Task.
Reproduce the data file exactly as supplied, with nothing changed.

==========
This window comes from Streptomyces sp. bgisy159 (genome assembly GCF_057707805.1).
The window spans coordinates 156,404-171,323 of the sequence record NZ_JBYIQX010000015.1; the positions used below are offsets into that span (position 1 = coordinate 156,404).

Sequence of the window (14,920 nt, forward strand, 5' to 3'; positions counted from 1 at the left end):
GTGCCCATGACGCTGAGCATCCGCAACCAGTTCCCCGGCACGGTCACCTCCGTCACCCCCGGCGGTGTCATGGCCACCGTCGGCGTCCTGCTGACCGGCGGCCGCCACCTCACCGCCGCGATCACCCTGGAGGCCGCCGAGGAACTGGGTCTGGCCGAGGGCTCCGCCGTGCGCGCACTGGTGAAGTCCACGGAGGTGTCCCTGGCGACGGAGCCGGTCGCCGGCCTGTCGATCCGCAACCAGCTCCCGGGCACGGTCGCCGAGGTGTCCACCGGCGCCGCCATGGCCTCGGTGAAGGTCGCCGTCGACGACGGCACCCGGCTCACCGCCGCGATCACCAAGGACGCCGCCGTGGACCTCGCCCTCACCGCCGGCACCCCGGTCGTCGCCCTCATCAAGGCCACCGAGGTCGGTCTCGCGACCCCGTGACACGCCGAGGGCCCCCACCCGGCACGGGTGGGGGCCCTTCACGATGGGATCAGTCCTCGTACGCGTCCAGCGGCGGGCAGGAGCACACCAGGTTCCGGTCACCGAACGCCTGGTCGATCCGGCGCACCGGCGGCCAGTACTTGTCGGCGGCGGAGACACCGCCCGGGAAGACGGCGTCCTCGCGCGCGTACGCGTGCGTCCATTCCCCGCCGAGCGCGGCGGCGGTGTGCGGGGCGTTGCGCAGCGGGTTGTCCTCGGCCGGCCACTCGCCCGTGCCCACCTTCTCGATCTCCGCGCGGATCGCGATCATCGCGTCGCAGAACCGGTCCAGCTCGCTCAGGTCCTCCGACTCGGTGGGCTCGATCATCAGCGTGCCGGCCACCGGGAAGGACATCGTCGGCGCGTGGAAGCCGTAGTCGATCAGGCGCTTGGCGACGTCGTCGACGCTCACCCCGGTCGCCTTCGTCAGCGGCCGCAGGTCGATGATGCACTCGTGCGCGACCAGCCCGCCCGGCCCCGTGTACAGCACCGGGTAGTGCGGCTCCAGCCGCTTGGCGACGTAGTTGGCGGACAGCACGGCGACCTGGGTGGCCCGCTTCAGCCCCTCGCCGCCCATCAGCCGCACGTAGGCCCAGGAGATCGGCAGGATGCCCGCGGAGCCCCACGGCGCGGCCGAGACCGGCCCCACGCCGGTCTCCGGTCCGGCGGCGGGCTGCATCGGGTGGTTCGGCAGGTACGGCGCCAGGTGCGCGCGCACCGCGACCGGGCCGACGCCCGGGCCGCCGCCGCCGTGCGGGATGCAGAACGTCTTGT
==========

This window comes from Streptomyces sp. bgisy159 (genome assembly GCF_057707805.1).
The window spans coordinates 156,404-171,323 of the sequence record NZ_JBYIQX010000015.1; the positions used below are offsets into that span (position 1 = coordinate 156,404).

Sequence of the window (14,920 nt, forward strand, 5' to 3'; positions counted from 1 at the left end):
GTGCCCATGACGCTGAGCATCCGCAACCAGTTCCCCGGCACGGTCACCTCCGTCACCCCCGGCGGTGTCATGGCCACCGTCGGCGTCCTGCTGACCGGCGGCCGCCACCTCACCGCCGCGATCACCCTGGAGGCCGCCGAGGAACTGGGTCTGGCCGAGGGCTCCGCCGTGCGCGCACTGGTGAAGTCCACGGAGGTGTCCCTGGCGACGGAGCCGGTCGCCGGCCTGTCGATCCGCAACCAGCTCCCGGGCACGGTCGCCGAGGTGTCCACCGGCGCCGCCATGGCCTCGGTGAAGGTCGCCGTCGACGACGGCACCCGGCTCACCGCCGCGATCACCAAGGACGCCGCCGTGGACCTCGCCCTCACCGCCGGCACCCCGGTCGTCGCCCTCATCAAGGCCACCGAGGTCGGTCTCGCGACCCCGTGACACGCCGAGGGCCCCCACCCGGCACGGGTGGGGGCCCTTCACGATGGGATCAGTCCTCGTACGCGTCCAGCGGCGGGCAGGAGCACACCAGGTTCCGGTCACCGAACGCCTGGTCGATCCGGCGCACCGGCGGCCAGTACTTGTCGGCGGCGGAGACACCGCCCGGGAAGACGGCGTCCTCGCGCGCGTACGCGTGCGTCCATTCCCCGCCGAGCGCGGCGGCGGTGTGCGGGGCGTTGCGCAGCGGGTTGTCCTCGGCCGGCCACTCGCCCGTGCCCACCTTCTCGATCTCCGCGCGGATCGCGATCATCGCGTCGCAGAACCGGTCCAGCTCGCTCAGGTCCTCCGACTCGGTGGGCTCGATCATCAGCGTGCCGGCCACCGGGAAGGACATCGTCGGCGCGTGGAAGCCGTAGTCGATCAGGCGCTTGGCGACGTCGTCGACGCTCACCCCGGTCGCCTTCGTCAGCGGCCGCAGGTCGATGATGCACTCGTGCGCGACCAGCCCGCCCGGCCCCGTGTACAGCACCGGGTAGTGCGGCTCCAGCCGCTTGGCGACGTAGTTGGCGGACAGCACGGCGACCTGGGTGGCCCGCTTCAGCCCCTCGCCGCCCATCAGCCGCACGTAGGCCCAGGAGATCGGCAGGATGCCCGCGGAGCCCCACGGCGCGGCCGAGACCGGCCCCACGCCGGTCTCCGGTCCGGCGGCGGGCTGCATCGGGTGGTTCGGCAGGTACGGCGCCAGGTGCGCGCGCACCGCGACCGGGCCGACGCCCGGGCCGCCGCCGCCGTGCGGGATGCAGAACGTCTTGT